Walker Art Center planning renovations

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December 3, 2012 // UPDATED 5:48 pm - January 1, 2013
By: Ben Johnson & Sarah McKenzie
Ben Johnson & Sarah McKenzie

LOWRY HILL — The Walker Art Center is planning improvements to its building, an adjacent green space and the Minneapolis Sculpture Garden, with repair work on the museum building to begin in February.

The Walker, among the leading venues for contemporary art and performance in the nation, aims to develop a “unified vision” for its campus, according to a press release from the museum. The planning process began in 2009 and was led by James Dayton, a museum trustee and principal architect at Minneapolis-based James Dayton Design who is currently serving as president of the museum’s board.

Resurfacing of the museum’s original, 1971 brick façade begins in February. A metal-clad expansion of the museum, designed by Swiss architects Herzog & de Meuron, opened in 2005, but the façade of the older part of the building, designed by Edward Larabee James, is now in need of “extensive repair due to deterioration of its surface,” according to the announcement.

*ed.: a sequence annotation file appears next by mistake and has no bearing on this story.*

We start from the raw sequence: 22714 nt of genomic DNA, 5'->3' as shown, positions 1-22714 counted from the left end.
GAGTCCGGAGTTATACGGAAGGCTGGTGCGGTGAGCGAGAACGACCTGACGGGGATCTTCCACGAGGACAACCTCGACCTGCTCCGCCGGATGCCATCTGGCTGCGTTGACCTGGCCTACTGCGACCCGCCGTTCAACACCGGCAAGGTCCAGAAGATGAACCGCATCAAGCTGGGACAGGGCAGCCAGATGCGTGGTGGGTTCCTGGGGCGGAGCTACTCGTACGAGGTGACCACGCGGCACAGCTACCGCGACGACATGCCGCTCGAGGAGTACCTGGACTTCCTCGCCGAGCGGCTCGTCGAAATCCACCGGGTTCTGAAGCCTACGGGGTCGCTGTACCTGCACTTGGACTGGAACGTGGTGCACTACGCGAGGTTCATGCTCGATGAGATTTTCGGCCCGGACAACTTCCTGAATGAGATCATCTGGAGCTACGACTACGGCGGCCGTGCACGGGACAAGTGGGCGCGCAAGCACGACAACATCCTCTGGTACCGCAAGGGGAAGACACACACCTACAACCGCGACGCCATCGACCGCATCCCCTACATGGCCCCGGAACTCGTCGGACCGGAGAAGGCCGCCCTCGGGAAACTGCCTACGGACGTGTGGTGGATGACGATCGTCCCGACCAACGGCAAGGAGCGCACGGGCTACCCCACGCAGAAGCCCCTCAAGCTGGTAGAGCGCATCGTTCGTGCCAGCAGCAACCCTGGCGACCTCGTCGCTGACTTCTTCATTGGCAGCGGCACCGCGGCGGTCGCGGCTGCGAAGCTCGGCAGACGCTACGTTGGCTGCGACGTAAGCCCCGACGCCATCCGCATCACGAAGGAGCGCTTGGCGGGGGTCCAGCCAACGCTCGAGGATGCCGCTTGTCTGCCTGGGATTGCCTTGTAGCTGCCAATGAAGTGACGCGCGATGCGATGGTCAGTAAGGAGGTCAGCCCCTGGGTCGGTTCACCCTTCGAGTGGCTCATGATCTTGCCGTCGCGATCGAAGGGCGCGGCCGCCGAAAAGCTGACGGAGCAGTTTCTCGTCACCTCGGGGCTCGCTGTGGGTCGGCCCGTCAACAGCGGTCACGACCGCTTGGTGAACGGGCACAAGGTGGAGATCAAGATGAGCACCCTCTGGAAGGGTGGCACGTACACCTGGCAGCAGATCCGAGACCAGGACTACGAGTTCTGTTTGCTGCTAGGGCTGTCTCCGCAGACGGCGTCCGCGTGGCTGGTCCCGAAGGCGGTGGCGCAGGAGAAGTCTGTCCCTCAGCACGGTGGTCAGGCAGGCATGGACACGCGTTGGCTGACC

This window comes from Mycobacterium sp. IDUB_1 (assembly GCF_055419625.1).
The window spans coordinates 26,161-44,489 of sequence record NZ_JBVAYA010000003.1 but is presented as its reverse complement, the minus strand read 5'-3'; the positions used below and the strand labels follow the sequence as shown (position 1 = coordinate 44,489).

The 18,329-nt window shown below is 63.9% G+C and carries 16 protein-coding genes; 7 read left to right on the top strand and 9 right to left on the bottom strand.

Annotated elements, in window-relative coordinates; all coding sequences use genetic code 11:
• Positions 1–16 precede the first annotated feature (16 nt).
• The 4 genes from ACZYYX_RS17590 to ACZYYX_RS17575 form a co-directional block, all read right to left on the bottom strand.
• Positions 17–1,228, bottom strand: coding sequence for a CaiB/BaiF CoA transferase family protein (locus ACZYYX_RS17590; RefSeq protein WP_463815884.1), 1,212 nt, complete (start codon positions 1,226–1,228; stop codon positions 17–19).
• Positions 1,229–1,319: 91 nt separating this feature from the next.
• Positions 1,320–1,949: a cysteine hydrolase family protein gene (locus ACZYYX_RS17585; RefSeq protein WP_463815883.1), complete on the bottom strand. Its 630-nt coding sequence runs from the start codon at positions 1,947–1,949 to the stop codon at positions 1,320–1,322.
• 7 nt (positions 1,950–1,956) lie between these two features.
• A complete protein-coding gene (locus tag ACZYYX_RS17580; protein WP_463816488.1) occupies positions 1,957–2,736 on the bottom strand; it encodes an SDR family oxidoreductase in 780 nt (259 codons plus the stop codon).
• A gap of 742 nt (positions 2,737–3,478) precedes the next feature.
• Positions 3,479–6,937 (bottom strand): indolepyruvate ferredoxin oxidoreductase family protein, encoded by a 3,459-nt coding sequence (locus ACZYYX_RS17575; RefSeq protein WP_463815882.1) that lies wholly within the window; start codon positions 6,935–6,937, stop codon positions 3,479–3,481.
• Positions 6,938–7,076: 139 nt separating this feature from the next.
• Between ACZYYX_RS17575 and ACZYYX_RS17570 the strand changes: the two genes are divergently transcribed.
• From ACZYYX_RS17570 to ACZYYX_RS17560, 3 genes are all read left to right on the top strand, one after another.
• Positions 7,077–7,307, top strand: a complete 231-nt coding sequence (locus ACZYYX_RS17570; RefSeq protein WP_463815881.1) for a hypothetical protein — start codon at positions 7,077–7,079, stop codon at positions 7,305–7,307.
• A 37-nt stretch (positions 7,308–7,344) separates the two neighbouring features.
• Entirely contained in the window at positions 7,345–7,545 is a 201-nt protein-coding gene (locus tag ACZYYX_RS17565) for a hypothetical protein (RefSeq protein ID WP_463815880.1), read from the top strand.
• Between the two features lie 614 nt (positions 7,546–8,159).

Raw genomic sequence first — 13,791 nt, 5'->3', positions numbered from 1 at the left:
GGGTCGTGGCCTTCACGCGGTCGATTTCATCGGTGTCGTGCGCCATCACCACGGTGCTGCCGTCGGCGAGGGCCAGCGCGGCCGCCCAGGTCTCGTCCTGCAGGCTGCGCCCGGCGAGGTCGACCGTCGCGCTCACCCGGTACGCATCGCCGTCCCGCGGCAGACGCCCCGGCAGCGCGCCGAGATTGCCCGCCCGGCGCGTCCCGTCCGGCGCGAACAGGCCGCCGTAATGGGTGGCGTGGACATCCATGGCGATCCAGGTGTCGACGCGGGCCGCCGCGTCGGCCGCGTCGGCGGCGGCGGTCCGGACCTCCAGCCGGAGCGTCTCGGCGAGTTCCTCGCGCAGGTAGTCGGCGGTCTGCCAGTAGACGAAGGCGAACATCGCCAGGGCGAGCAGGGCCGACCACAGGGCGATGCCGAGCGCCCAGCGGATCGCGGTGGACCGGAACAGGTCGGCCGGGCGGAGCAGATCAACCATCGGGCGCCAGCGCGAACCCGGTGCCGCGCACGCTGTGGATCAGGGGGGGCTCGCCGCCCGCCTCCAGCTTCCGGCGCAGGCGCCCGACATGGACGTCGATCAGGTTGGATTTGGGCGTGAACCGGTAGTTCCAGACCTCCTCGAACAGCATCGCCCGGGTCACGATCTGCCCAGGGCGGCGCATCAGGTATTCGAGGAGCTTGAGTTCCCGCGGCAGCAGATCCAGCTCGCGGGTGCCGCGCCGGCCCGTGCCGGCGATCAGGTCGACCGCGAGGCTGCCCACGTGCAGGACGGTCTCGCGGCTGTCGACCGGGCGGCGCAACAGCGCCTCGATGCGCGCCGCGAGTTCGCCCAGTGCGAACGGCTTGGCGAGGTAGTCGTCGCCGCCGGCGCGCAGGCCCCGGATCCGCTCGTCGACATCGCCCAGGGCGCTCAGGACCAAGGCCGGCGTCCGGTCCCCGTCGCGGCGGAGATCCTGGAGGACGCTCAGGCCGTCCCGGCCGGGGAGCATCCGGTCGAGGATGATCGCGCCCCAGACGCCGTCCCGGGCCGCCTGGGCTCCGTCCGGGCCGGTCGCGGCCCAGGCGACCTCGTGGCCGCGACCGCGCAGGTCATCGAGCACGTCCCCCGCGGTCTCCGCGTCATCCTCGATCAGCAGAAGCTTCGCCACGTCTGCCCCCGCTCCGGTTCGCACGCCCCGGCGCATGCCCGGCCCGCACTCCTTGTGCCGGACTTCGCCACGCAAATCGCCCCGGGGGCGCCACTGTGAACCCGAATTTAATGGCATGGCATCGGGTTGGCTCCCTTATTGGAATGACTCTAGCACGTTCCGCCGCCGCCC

The renovations are scheduled for completion in December 2013. The museum will remain open and accessible to the public during the repair work.

Meanwhile, plans for the museum’s four-acre green space, site of the Open Field summer program, and the sculpture garden, are still under development.

According to the museum, the sculpture garden is in need of significant improvements after nearly 25 years of use. The garden is jointly operated with the Minneapolis Park and Recreation Board, and both organizations continue to seek the funding for new plantings and energy efficiency improvements.

A new Jim Hodges sculpture of four boulders covered in brightly colored, glossy stainless steel appeared on the green space next to the Walker this summer. The hill beside the museum is also home to James Turrell’s “Sky Pesher,” installed in 2005.

The hill remains largely undeveloped and open, and according to the Walker any plans for the space will ensure it remains available for flexible programming, including the Open Field program and the museum’s annual Rock the Garden concert.